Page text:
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PARENT TRAINING TIPS

Our biggest tip is never criticise your child's skill level at the game or on the way home. Leave that to the coach. Make basketball a positive experience for your kids.

Below are shooting fundamentals to watch with your kids. Please drum these into kids early. We find bad shooting habits at U14 and older are bad habits for life.

a) Most of the shot's strength comes from the legs. So it is really important to use the legs and release the ball at the top of the jump. The major mistake made by juniors is to heave the ball like a shot put - and this terrible habit stays for the rest of their career. Using the legs will avoid this habit from forming.

b) The feet should be shoulder width apart or just a touch wider. The same foot as the shooting hand (right foot for right handers) can be half a foot forward.

c) Knees bent ready to jump.

d) Chest squared up to basket. This is one of the biggest mistakes players make game day. If the player is not squared up while shooting, it dramatically reduces the shot making percentage.

e) Tell the players to hold the ball, one handed with the palm up, in their shooting hand. This is how the ball should sit in the hand when taking the shot. Keeping the other hand off the ball, bring the ball to the shooting position. Make sure there is a gap above the palm, the fingers are curled and all finger tips are gripping the ball.

f) The shooting forearm should be vertically straight. This is crucial as a straight forearm ensures the shot is straight. Then all the player has to worry about is correct distance.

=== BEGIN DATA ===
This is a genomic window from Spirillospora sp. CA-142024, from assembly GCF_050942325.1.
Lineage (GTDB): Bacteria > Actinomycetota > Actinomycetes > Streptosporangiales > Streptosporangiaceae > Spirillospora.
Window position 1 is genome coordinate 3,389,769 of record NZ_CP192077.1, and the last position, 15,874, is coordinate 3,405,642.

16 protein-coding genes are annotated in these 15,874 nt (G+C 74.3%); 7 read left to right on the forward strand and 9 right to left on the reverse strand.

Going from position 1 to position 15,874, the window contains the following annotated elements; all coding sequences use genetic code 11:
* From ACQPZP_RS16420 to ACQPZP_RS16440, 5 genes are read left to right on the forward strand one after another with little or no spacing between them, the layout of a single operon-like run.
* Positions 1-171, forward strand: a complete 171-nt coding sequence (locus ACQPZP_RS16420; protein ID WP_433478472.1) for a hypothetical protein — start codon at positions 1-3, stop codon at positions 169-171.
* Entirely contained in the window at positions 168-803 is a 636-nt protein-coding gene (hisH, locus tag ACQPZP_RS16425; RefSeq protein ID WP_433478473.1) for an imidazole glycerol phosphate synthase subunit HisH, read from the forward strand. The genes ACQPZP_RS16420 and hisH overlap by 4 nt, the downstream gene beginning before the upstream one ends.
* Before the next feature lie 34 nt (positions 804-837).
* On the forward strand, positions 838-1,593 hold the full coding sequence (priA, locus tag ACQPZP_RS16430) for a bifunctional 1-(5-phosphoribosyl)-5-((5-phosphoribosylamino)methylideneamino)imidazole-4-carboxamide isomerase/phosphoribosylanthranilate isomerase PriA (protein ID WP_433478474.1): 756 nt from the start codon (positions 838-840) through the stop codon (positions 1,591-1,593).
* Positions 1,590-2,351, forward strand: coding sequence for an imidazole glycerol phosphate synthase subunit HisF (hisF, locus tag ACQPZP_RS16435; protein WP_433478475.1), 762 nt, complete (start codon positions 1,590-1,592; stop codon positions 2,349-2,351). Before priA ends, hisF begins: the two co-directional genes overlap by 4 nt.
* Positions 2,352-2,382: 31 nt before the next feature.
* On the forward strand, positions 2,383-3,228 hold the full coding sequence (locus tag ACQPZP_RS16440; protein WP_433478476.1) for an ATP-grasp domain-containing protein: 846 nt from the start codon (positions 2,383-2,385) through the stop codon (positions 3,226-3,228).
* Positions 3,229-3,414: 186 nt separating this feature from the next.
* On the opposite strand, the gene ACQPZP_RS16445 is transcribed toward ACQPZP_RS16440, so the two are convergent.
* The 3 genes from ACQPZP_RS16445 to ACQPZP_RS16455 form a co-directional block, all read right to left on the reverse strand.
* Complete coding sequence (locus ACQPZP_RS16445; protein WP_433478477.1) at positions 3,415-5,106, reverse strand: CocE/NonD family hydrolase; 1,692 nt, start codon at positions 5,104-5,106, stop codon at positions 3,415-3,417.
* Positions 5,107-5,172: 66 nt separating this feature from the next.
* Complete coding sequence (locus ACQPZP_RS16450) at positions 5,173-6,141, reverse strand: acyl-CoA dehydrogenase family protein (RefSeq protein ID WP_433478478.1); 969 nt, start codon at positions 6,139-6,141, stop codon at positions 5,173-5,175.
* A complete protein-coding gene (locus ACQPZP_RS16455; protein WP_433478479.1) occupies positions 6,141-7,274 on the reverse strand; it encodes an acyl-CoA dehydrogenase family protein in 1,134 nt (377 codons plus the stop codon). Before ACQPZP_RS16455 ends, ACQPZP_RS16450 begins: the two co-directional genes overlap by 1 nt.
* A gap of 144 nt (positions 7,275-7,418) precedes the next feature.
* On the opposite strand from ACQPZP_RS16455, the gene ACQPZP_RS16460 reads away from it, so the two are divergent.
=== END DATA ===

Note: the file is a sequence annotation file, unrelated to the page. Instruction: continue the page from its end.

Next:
g) The non shooting hand just steadies the ball. Ex-netballers will often use both hands to shoot. Stamp this bad habit out as it will result in many blocked shots in a game.

h) In preparing to shoot, the knees bend and the shooting elbow comes down as the body becomes a loaded spring. A really important feature for the coach to watch here is that the forearm stays perfectly vertical. Probably the worst habit players develop is to twist the elbow when the player winds up to shoot.

i) Where should the eyes focus? Some players prefer the back of the rim, others the rear. The rear is probably the most common, but whatever is the most successful for the player.

j) As the player takes the shot, the non-shooting arm stays in place while the shooting arm is extended so that the elbow is level with the eyebrow. A common word short-cut here is "elbow to eyebrow". Another common bad habit is for the shooting arm to spring back as soon as it straightens. This will typically result in the shot falling short. So a good training technique is for the arm to stay elbow to eyebrow after the ball leaves the hand.

k) The perfect shot occurs when the ball rolls off the index and middle fingers as back spin is also added. To do this, the shooting hand should end up in a "goose neck" such that the shooting hand is 90° to the shooting arm. Ensure the shooting hand falls straight. Another common bad habit is for the shooting hand to fall to the left or right upon releasing the ball - and the ball will travel in the same direction. 


Dribbling

Fundamentals to focus on are as follows:
  • Keep a firm wrist and the whole forearm goes up and down with the ball. Don't slap the ball. Don't bend the wrist downwards. If anything, the wrist bends upwards only.
  • The fingers should be curled so the ball only makes contact with the fingers, not the palm.
  • The dribbler leans forward from the waist to improve speed and balance. The body position for dribbling and defence are very similar.
  • The dribbler should control the ball so that it does not bounce higher than the waist. The non-dribbling arm should be in a similar position to the dribbling arm so that it is harder for defenders to attack the dribbler from the weak side.